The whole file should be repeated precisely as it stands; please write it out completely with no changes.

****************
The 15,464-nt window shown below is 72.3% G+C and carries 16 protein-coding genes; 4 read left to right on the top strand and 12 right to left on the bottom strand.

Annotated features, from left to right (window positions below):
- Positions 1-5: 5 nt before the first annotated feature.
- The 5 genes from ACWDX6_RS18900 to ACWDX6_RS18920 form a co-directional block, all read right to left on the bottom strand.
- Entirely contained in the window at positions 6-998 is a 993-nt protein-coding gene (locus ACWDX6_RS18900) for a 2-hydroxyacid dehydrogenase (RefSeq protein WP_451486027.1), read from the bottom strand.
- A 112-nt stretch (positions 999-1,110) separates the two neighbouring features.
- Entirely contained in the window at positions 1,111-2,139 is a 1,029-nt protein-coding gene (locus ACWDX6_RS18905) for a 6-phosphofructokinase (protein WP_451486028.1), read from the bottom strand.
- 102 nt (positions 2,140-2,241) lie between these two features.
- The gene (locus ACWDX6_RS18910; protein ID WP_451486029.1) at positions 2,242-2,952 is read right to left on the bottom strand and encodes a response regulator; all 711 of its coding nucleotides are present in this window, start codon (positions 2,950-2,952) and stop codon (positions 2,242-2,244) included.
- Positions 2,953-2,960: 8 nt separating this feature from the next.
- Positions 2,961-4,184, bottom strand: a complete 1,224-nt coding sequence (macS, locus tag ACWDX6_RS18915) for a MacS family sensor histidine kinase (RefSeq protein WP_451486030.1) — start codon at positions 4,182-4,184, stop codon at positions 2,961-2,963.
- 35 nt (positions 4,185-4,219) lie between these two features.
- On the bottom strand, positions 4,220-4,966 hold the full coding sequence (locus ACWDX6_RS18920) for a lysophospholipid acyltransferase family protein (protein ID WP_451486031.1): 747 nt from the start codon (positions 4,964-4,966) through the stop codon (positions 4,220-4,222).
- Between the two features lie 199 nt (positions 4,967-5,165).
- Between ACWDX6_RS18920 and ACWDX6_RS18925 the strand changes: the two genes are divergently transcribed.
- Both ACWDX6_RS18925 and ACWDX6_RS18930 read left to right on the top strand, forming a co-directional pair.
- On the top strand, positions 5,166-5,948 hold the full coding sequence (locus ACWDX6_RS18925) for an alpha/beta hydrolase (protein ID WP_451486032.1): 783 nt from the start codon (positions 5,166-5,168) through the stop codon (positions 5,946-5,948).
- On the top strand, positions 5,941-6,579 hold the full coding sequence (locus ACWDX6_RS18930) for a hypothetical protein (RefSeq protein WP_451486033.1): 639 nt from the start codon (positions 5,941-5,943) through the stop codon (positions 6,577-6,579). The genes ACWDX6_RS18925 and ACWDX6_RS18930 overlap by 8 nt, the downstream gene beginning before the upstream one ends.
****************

The 15,464-nt window shown below is 72.3% G+C and carries 16 protein-coding genes; 4 read left to right on the top strand and 12 right to left on the bottom strand.

Annotated features, from left to right (window positions below):
- Positions 1-5: 5 nt before the first annotated feature.
- The 5 genes from ACWDX6_RS18900 to ACWDX6_RS18920 form a co-directional block, all read right to left on the bottom strand.
- Entirely contained in the window at positions 6-998 is a 993-nt protein-coding gene (locus ACWDX6_RS18900) for a 2-hydroxyacid dehydrogenase (RefSeq protein WP_451486027.1), read from the bottom strand.
- A 112-nt stretch (positions 999-1,110) separates the two neighbouring features.
- Entirely contained in the window at positions 1,111-2,139 is a 1,029-nt protein-coding gene (locus ACWDX6_RS18905) for a 6-phosphofructokinase (protein WP_451486028.1), read from the bottom strand.
- 102 nt (positions 2,140-2,241) lie between these two features.
- The gene (locus ACWDX6_RS18910; protein ID WP_451486029.1) at positions 2,242-2,952 is read right to left on the bottom strand and encodes a response regulator; all 711 of its coding nucleotides are present in this window, start codon (positions 2,950-2,952) and stop codon (positions 2,242-2,244) included.
- Positions 2,953-2,960: 8 nt separating this feature from the next.
- Positions 2,961-4,184, bottom strand: a complete 1,224-nt coding sequence (macS, locus tag ACWDX6_RS18915) for a MacS family sensor histidine kinase (RefSeq protein WP_451486030.1) — start codon at positions 4,182-4,184, stop codon at positions 2,961-2,963.
- 35 nt (positions 4,185-4,219) lie between these two features.
- On the bottom strand, positions 4,220-4,966 hold the full coding sequence (locus ACWDX6_RS18920) for a lysophospholipid acyltransferase family protein (protein ID WP_451486031.1): 747 nt from the start codon (positions 4,964-4,966) through the stop codon (positions 4,220-4,222).
- Between the two features lie 199 nt (positions 4,967-5,165).
- Between ACWDX6_RS18920 and ACWDX6_RS18925 the strand changes: the two genes are divergently transcribed.
- Both ACWDX6_RS18925 and ACWDX6_RS18930 read left to right on the top strand, forming a co-directional pair.
- On the top strand, positions 5,166-5,948 hold the full coding sequence (locus ACWDX6_RS18925) for an alpha/beta hydrolase (protein ID WP_451486032.1): 783 nt from the start codon (positions 5,166-5,168) through the stop codon (positions 5,946-5,948).
- On the top strand, positions 5,941-6,579 hold the full coding sequence (locus ACWDX6_RS18930) for a hypothetical protein (RefSeq protein WP_451486033.1): 639 nt from the start codon (positions 5,941-5,943) through the stop codon (positions 6,577-6,579). The genes ACWDX6_RS18925 and ACWDX6_RS18930 overlap by 8 nt, the downstream gene beginning before the upstream one ends.